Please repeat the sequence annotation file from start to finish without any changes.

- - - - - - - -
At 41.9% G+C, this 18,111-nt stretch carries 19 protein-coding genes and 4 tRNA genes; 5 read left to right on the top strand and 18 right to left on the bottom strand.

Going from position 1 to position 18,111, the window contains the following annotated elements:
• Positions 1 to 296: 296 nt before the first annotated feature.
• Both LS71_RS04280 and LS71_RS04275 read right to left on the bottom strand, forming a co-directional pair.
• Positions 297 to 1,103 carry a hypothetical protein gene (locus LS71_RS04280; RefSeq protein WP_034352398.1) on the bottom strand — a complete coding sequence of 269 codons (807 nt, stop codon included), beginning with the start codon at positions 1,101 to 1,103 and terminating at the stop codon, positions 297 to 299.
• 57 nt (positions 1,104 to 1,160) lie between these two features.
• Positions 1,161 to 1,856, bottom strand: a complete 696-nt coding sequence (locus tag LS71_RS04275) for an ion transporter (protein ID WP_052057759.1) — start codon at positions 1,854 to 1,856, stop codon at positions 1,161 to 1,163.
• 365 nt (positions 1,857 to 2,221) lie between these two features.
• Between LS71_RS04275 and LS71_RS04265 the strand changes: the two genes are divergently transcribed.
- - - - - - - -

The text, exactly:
At 41.9% G+C, this 18,111-nt stretch carries 19 protein-coding genes and 4 tRNA genes; 5 read left to right on the top strand and 18 right to left on the bottom strand.

Going from position 1 to position 18,111, the window contains the following annotated elements:
• Positions 1 to 296: 296 nt before the first annotated feature.
• Both LS71_RS04280 and LS71_RS04275 read right to left on the bottom strand, forming a co-directional pair.
• Positions 297 to 1,103 carry a hypothetical protein gene (locus LS71_RS04280; RefSeq protein WP_034352398.1) on the bottom strand — a complete coding sequence of 269 codons (807 nt, stop codon included), beginning with the start codon at positions 1,101 to 1,103 and terminating at the stop codon, positions 297 to 299.
• 57 nt (positions 1,104 to 1,160) lie between these two features.
• Positions 1,161 to 1,856, bottom strand: a complete 696-nt coding sequence (locus tag LS71_RS04275) for an ion transporter (protein ID WP_052057759.1) — start codon at positions 1,854 to 1,856, stop codon at positions 1,161 to 1,163.
• 365 nt (positions 1,857 to 2,221) lie between these two features.
• Between LS71_RS04275 and LS71_RS04265 the strand changes: the two genes are divergently transcribed.